Editor’s note: Joseph Farah’s G2 Bulletin is an online, subscription intelligence news service from the creator of WorldNetDaily.com – a journalist who has been developing sources around the world for almost 30 years.
U.S. military interrogators in Iraq tell Joseph Farah’s G2 Bulletin prisoners are doing far less talking since the publicity of the Abu Ghraib prison scandal and the crackdown on harsh techniques used in questioning them.
“Do you want to know why there are so many successful attacks – attacks that are not averted because of good intelligence?” asked one military source familiar with the situation. “Because we’re getting next to nothing out of the prisoners. Our information flow has dried up.”
That’s the story told by several military sources, all of whom work closely with prisoners or interrogators.
But some counterintelligence analysts in Baghdad see other problems with recent interrogations.
A memo obtained by the premium, weekly, online intelligence newsletter G2 Bulletin, published by WND, from a source in Centcom reveals the general ineffectiveness of female interrogators in Iraq.
“(Female) interrogation techniques are ineffective because they fail to provide useful information, and the detainees, once released, communicate to other (insurgent) personnel that there is nothing to be afraid of from (female) interrogators: just maintain your innocence and give no information and they will release you in 72 hours,” said the memo.
However, there are exceptions, the memo suggests. Women interrogators at Abu Ghraib and some other detention facilities use more effective techniques. As a result, the terrorists have specifically targeted these women for attacks.
The memo says there have been at least three documented reports in the last month of captured insurgents stating that female interrogators are not effective because they do not threaten or intimidate the prisoners.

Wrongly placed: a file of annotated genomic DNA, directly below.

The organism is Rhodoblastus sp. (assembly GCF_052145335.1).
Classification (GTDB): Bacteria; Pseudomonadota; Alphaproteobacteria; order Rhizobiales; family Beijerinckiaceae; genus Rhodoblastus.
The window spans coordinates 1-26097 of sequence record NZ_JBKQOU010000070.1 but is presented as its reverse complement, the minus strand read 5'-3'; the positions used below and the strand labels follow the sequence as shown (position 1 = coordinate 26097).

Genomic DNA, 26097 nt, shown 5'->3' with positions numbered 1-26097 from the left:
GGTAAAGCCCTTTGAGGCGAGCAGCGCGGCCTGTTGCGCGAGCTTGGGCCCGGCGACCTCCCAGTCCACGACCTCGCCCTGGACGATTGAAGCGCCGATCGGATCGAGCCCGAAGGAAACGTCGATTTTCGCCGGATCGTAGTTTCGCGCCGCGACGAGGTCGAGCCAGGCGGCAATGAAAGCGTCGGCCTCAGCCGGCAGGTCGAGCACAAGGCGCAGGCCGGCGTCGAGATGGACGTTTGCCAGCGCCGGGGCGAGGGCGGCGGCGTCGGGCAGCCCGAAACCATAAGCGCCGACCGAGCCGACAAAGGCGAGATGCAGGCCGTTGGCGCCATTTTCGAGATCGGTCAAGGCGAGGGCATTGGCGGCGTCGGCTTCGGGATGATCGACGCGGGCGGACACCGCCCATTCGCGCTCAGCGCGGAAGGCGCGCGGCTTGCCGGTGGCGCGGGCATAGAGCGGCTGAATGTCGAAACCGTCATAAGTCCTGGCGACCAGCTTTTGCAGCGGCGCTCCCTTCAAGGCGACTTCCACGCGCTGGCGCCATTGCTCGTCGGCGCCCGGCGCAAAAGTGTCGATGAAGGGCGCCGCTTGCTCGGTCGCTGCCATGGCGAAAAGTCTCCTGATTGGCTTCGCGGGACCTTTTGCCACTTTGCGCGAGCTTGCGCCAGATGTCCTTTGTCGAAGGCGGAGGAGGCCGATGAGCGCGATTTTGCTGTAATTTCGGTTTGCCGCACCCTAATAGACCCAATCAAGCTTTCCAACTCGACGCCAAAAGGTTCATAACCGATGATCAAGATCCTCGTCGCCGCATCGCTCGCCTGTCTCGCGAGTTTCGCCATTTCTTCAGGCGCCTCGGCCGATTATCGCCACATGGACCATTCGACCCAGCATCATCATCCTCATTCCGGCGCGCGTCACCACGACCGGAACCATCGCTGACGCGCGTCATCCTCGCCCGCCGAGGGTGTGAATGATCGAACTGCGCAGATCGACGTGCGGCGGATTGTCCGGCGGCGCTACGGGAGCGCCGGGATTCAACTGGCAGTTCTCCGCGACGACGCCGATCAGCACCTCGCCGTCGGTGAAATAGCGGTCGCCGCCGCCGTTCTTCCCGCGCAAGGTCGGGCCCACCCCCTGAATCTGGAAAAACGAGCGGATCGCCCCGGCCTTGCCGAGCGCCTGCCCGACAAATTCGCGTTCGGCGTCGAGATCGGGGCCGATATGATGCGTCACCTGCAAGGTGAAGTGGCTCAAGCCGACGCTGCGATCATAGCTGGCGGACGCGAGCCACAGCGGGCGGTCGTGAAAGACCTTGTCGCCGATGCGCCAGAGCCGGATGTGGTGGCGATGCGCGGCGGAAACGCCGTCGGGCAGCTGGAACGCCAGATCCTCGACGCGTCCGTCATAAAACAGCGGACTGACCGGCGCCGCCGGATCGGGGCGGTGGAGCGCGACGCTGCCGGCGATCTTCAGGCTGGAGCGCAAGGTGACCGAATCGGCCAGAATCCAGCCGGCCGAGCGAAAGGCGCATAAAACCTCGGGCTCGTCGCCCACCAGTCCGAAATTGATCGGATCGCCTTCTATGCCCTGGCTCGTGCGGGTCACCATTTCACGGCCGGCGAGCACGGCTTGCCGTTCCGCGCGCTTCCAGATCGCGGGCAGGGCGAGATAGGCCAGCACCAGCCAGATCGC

Last spring, in a story on Iraq headlined, “U.S. losing ‘hearts, minds,'” WND reported that the Army was switching to kinder, gentler interrogation tactics of Iraqi detainees. This was before several U.S. guards at a Baghdad prison recently were criminally charged with abusing detainees.
At that time, Lt. Gen. Ricardo Sanchez, the top U.S. commander in Iraq put limits on harsh questioning tactics. Sanchez passed around a memo saying interrogators could use no harsh techniques – no “Mutt-n-Jeff” approaches or any “pride-and-ego-down” approaches – without his permission, said the official, who asked not to be identified.
“Mutt-n-Jeff” refers to a good-cop, bad-cop routine to pry information out of a detainee. And “ego down” involves deflating a defiant detainee whose pride is his armor against questioning.
WND also first reported – even before the war started – the shortage of those trained to be military police and Arabic-language interrogators. The military brass now says the prison abuse in part stemmed from these shortages.